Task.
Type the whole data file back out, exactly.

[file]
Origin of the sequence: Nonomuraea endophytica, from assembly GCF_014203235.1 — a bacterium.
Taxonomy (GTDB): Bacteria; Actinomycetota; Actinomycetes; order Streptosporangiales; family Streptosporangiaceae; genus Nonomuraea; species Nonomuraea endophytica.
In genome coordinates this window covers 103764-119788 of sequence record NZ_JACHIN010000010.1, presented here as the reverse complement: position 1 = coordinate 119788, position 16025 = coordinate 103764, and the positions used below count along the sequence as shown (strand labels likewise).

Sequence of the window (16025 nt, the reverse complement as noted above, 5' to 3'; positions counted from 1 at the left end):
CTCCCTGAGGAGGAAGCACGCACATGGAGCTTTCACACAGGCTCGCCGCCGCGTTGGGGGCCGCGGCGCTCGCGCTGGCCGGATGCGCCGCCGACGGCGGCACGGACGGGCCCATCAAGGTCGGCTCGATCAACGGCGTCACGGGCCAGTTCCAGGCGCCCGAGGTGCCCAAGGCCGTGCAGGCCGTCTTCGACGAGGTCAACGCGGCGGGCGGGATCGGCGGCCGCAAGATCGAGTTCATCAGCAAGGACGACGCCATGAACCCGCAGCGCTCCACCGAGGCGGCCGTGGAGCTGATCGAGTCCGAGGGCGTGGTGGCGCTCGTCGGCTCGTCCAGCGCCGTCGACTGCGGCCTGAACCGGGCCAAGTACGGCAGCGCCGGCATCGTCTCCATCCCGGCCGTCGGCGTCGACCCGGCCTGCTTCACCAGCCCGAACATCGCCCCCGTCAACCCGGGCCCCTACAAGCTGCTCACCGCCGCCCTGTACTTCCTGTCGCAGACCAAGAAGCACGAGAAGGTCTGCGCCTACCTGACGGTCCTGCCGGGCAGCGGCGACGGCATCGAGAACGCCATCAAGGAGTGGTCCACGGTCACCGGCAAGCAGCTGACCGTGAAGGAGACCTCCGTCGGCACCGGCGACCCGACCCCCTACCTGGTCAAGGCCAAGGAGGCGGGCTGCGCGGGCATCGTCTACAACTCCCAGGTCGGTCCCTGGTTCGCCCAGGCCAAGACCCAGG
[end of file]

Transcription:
Origin of the sequence: Nonomuraea endophytica, from assembly GCF_014203235.1 — a bacterium.
Taxonomy (GTDB): Bacteria; Actinomycetota; Actinomycetes; order Streptosporangiales; family Streptosporangiaceae; genus Nonomuraea; species Nonomuraea endophytica.
In genome coordinates this window covers 103764-119788 of sequence record NZ_JACHIN010000010.1, presented here as the reverse complement: position 1 = coordinate 119788, position 16025 = coordinate 103764, and the positions used below count along the sequence as shown (strand labels likewise).

Sequence of the window (16025 nt, the reverse complement as noted above, 5' to 3'; positions counted from 1 at the left end):
CTCCCTGAGGAGGAAGCACGCACATGGAGCTTTCACACAGGCTCGCCGCCGCGTTGGGGGCCGCGGCGCTCGCGCTGGCCGGATGCGCCGCCGACGGCGGCACGGACGGGCCCATCAAGGTCGGCTCGATCAACGGCGTCACGGGCCAGTTCCAGGCGCCCGAGGTGCCCAAGGCCGTGCAGGCCGTCTTCGACGAGGTCAACGCGGCGGGCGGGATCGGCGGCCGCAAGATCGAGTTCATCAGCAAGGACGACGCCATGAACCCGCAGCGCTCCACCGAGGCGGCCGTGGAGCTGATCGAGTCCGAGGGCGTGGTGGCGCTCGTCGGCTCGTCCAGCGCCGTCGACTGCGGCCTGAACCGGGCCAAGTACGGCAGCGCCGGCATCGTCTCCATCCCGGCCGTCGGCGTCGACCCGGCCTGCTTCACCAGCCCGAACATCGCCCCCGTCAACCCGGGCCCCTACAAGCTGCTCACCGCCGCCCTGTACTTCCTGTCGCAGACCAAGAAGCACGAGAAGGTCTGCGCCTACCTGACGGTCCTGCCGGGCAGCGGCGACGGCATCGAGAACGCCATCAAGGAGTGGTCCACGGTCACCGGCAAGCAGCTGACCGTGAAGGAGACCTCCGTCGGCACCGGCGACCCGACCCCCTACCTGGTCAAGGCCAAGGAGGCGGGCTGCGCGGGCATCGTCTACAACTCCCAGGTCGGTCCCTGGTTCGCCCAGGCCAAGACCCAGG